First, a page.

Saturday, March 26, 2016


Many teachers throughout the years have believed that students have different learning styles, such as visual, verbal, and hands-on; therefore, teachers tend to focus on one of those learning styles, because their class "must be" one way or another. With this, teachers go overboard with only using one learning style for their students, which limits students to the types of lessons that are exposed to them, as well as limiting to their abilities. While it is true that every student is "unique and has a different personality, experience, and genes," the fact that teachers have to differentiate instruction to better suit students' learning needs has "morphed into the belief that if you match your style to their preference, it will lead to better grades," according to author Bradley Busch.
            While students may have preferences to their learning, authors Cedar Riener and Daniel Willingham, state that learning is the same no matter if they are learning in their preferred way or not. Research on learning preferences has failed to go deep enough to be able to prove whether or not they 100% truly exist or not, which means that teachers should not limit students on their abilities based on research that is not completely valid or complete at all. This lack of evidence in research based on learning styles proves that teachers should not jump to conclusions about students and learning styles.

            According to "Learning and the Adolescent Mind" found here, there is not a definite answer as to whether or not intelligence can change, meaning it is malleable, or if it is fixed. What is known is the learner behavior that accompanies a mindset. If students believe their intelligence is fixed and it is hard to learn new things, their motivation drops. If they believe in flexibility and intellectual gain, they are more motivated!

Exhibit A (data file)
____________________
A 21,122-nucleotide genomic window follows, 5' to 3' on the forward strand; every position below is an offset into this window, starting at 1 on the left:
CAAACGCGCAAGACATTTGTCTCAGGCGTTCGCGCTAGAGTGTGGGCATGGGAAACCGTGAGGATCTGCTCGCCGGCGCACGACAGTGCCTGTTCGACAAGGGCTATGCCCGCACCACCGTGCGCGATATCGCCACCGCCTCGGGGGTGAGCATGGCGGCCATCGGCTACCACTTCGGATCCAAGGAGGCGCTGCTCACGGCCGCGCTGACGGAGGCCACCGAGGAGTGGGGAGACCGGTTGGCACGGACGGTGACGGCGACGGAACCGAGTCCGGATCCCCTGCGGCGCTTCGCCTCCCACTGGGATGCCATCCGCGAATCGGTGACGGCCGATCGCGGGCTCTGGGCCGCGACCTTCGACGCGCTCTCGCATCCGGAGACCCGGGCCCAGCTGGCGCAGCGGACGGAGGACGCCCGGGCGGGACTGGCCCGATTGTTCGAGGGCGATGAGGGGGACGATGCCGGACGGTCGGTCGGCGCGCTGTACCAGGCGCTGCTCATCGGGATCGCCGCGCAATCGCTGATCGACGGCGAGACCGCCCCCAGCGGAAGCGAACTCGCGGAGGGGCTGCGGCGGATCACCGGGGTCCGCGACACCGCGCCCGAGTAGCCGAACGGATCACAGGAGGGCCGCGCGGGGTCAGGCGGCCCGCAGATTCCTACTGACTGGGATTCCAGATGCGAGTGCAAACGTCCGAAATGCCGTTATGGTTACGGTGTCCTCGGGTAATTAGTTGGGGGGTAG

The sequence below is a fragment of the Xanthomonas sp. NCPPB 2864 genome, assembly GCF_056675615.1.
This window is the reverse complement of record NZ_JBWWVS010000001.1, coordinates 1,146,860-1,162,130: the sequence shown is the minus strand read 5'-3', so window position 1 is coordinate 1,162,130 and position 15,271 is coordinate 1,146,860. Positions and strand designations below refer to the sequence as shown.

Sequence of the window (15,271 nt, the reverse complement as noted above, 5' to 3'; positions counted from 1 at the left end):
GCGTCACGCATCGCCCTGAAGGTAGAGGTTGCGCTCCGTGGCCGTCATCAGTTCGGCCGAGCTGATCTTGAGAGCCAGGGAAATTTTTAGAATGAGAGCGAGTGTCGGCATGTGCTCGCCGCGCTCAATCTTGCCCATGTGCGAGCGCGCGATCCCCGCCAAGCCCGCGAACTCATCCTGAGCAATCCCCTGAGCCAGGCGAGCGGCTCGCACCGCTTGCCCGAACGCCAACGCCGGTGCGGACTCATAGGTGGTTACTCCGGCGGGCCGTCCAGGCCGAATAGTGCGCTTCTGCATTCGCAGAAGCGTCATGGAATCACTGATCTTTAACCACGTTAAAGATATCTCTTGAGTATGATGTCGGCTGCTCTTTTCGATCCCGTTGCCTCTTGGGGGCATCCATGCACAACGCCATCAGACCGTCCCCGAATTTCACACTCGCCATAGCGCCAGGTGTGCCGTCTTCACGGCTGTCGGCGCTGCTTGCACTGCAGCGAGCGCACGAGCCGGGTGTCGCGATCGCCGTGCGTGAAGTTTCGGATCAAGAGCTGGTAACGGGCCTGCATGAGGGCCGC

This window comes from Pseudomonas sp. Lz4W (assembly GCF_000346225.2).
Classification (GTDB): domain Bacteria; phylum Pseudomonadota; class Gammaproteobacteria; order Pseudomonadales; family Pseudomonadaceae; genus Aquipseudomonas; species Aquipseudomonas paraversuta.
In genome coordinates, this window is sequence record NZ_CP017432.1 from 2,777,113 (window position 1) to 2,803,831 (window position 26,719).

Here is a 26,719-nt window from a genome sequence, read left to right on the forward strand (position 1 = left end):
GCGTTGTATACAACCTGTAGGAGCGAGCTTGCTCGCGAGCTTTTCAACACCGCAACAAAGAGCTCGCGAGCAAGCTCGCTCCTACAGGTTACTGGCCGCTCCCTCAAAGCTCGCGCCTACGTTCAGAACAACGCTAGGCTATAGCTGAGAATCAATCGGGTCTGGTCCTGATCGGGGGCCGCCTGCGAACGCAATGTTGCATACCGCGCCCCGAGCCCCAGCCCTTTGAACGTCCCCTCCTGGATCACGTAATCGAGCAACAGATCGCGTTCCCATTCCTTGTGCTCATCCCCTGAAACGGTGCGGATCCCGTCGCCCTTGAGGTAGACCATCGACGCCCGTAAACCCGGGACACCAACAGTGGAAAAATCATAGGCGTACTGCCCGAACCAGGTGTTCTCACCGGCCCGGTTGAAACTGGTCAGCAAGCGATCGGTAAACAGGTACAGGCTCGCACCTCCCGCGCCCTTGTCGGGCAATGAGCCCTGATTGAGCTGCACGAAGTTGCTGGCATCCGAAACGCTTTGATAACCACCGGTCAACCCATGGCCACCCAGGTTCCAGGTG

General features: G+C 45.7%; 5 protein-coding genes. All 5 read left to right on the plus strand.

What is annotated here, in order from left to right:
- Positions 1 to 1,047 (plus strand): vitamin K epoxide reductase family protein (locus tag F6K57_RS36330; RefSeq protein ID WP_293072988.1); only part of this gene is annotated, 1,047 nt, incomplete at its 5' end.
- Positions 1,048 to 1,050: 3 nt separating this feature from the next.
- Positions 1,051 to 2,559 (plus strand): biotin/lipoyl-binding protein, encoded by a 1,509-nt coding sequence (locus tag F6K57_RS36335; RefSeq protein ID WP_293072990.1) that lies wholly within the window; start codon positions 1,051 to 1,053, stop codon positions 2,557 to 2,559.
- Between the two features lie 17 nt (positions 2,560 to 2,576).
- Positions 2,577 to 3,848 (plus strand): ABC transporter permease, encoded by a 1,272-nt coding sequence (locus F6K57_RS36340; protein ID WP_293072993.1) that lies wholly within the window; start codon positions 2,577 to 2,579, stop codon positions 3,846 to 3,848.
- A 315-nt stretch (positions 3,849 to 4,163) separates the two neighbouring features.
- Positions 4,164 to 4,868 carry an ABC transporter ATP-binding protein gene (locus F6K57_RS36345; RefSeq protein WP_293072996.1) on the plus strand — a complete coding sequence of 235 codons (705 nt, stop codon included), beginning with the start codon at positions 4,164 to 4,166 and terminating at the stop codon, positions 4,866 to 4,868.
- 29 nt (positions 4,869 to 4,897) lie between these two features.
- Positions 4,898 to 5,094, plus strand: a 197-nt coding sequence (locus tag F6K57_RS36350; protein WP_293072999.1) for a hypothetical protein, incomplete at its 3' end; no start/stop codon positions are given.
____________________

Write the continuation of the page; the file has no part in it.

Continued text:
The American Psychology Association states that students who believed that their intelligence or ability to do school work could change got better grades. They actually did better in school! The students in this study were college age and were white as well as black (done deliberately because there is also an unfortunate belief that some races and genders are not as intelligent as others.) Once again the research shows that it is possible to change a mindset and that it is beneficial.
            Wired ( states that “…usually the most effective way for us to learn is based not on our individual preferences but on the nature of the material we’re being taught…” This article goes on to say that “there are so many different possible ways to describe people’s preferred learning styles.”  How can we just put people’s learning styles in a cookie cutter- one size fits all format? Can people really only be labeled a visual or kinesthetic learner?     
            Authors Philip Adey and Justin Dillon state in their book, Bad Education: Debunking Myths in Education,  "[p]utting children into boxes that have not been proved to exist may end up restricting the education they receive, leading teachers to overly rigid views of individual pupils' potentialities, and what is worse, a new type of stereotyping." This limitation for students is indeed a stereotype or label that teachers place on their students. Blaming the student for their "non-success" due to their learning style is unfair and not what teachers should be doing. Instead, teachers need to work as hard as they can to make students successful, whether it is evaluating their own teaching and making the necessary changes, or encouraging students that they have the ability to learn in any way. Learning styles are hurting children and teachers are limiting their abilities; therefore, teachers need to ditch this way of thinking, and remember that all children and students have the ability to learn in multiple ways.

This article also does a great job of summing this up! 
More on learning styles! 


Adey, P., & Dillon, J. (2012). Bad education: Debunking myths in education. New York City: McGraw-Hill.

Busch, B. (2016). Four neuromyths that are still prevalent in schools -- debunked; It's not true that you only use 10% of your brain, not can you categorise students by 'learning styles' -- let's cut this nonsense from classrooms. Guardian Newspapers. Retrieved from

Riener, C., & Willingham, D. (2010). The myth of learning styles. Change: The Magazine of Higher Learning, 42(5), 32-35. Retrieved from 

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